It is common for cats to sneeze on occasion. Cats need to force irritants from their noses (just like humans) and it is a normal body function. If your cat is sneezing excessively, then there may be an underlying health issue that can be causing it. Sneezing is natural in cats, but if your cat is sneezing more than usual, it can cause cat owners to become worried.
If your cat is sneezing due to an underlying illness, they will have additional symptoms other than persistent sneezing. If you find your cat is sneezing more than usual, we have listed some reasons that cause cats to sneeze more than usual.
The 7 Likely Reasons Your Cat Keeps Sneezing
1. Nasal Irritation
Nasal irritation is a common reason for cats sneezing. This can happen when something gets inside of your cat’s nose. Your cat’s natural response will be to sneeze in attempt to rid itself of the irritant. This can be caused by dust particles, congestion, and strong smells that will trigger your cat to sneeze. This is not usually a cause for concern, especially if your cat does not have any other symptoms.
Seasonal allergies can also occur in cats usually due to an immune response caused by certain allergens such as dust, mold, and pollen. However, a cat may often suffer from dry skin if they have allergies and sneezing will rarely be the main cause unless their sinuses become congested. If your cat is sneezing because of allergies, a veterinarian may suggest an antihistamine medication to help control your cat’s allergy symptoms.
3. Foreign Material
Larger foreign material such as blades of grass that get inhaled may be difficult for your cat to remove on its own, so your cat’s veterinarian will do a rhinoscopy or nasal flush to get rid of the blockage. If your cat has a large foreign material in their nose, they may constantly sneeze and have watery eyes and the nostril where the foreign material is stuck inside may have minor swelling and be congested.
4. Respiratory Infections
Certain viral respiratory infections could be the reason your cat is sneezing. The feline herpesvirus causes cats to show symptoms of an upper respiratory infection and the symptoms may get worse when your cat is stressed. A common symptom of respiratory infection in cats will include persistent sneezing, watery eyes, and a runny nose. The calicivirus can also cause respiratory infection symptoms in cats and infected cats will need treatment by a veterinarian who will run tests for a proper diagnosis of the condition. Some viral respiratory infections such as feline herpesvirus may not have a cure but can be managed long-term.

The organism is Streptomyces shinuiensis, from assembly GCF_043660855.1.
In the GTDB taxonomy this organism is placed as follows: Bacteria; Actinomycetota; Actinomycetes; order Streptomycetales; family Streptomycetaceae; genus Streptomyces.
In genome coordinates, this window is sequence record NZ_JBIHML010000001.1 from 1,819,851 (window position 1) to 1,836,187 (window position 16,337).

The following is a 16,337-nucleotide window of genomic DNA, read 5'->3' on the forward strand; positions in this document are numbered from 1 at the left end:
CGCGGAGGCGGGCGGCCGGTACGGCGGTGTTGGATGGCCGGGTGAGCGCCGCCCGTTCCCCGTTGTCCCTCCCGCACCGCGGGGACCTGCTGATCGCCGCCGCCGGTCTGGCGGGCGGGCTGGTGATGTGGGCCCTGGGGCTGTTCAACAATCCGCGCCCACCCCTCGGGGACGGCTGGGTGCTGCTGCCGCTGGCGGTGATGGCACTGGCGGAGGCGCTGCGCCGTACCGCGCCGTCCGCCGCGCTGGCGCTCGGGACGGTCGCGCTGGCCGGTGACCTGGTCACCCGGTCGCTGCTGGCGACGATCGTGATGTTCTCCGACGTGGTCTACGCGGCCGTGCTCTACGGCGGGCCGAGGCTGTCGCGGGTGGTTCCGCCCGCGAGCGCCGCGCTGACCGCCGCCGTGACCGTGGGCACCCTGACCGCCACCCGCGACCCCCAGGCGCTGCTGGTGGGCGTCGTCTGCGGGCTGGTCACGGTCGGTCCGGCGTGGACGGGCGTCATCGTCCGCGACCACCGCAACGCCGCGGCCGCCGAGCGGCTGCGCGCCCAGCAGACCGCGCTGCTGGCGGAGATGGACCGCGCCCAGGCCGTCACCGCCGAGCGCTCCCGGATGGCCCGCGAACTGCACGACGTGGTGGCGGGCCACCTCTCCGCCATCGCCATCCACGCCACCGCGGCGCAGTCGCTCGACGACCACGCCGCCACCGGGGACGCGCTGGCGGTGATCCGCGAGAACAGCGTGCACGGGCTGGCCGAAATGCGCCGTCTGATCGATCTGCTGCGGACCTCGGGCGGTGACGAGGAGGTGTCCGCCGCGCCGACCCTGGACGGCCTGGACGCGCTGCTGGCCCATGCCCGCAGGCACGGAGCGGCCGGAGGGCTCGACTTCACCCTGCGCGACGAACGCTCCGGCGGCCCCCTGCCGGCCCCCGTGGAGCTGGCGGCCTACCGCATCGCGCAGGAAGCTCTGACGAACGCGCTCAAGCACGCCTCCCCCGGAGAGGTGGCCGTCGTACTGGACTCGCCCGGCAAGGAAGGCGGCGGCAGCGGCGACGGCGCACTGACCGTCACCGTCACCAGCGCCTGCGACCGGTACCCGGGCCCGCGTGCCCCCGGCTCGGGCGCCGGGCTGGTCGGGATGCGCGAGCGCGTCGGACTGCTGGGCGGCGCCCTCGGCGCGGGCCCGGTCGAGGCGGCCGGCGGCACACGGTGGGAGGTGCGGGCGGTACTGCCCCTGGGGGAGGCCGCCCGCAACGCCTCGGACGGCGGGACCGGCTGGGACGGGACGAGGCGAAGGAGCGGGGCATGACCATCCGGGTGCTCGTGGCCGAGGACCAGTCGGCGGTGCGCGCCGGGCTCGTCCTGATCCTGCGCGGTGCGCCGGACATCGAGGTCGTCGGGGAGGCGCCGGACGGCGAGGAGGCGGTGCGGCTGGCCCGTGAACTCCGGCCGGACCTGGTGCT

5. Dental Disease
Dental disease is a surprising contributor that can cause cats to sneeze more than usual. The roots of a cat’s teeth are located on the upper jaw near their nasal passages, so if your cat has an infection with inflammation, it can trigger your cat’s reflex to sneeze. Infections in the roots of your cats’ teeth can also cause bacteria to enter the nasal passage which can lead to sneezing and inflammation. Dental disease is uncomfortable for cats, and they will need to be treated by a veterinarian.
6. Fungal Infections
A common systemic fungus called cryptococcus is likely to cause sneezing in cats, along with swelling and difficulty breathing. The fungal spores get inhaled through your cat’s nose where the infection starts to develop in their nasal passages. Your cat will have labored breathing, nasal discharge, persistent sneezing, and wounds around their nose. Another common fungus is Histoplasma capsulatum, which can be inhaled by your cat and cause respiratory troubles.
Fungal infections need prompt treatment from a veterinarian before they enter the bloodstream and become dangerous for your cat.
7. Strong Smells
Strong smells like chemical irritants which can be found in many air fresheners, deodorant sprays, perfumes, cigarette or vape smoke, and other harsh solvents can irritate your cat’s nose. Since a cat’s nose is much stronger than a human’s, they can become sensitive to the chemicals and fumes that are in their environment. These solvents can also make your cat’s nose congested and irritate your cat’s nasal membranes triggering their sneezing reflex.
If you are worried about your cat’s persistent sneezing or they have sneezing along with other worrying symptoms, then it is important to take them to a veterinarian for a check-up and potential treatment. If your cat sneezes on occasion, it is usually not a cause for concern. If your cat has a runny nose, swelling, wounds, inflammation, or labored breathing accompanied by sneezing, it is very likely a symptom of an underlying health condition.
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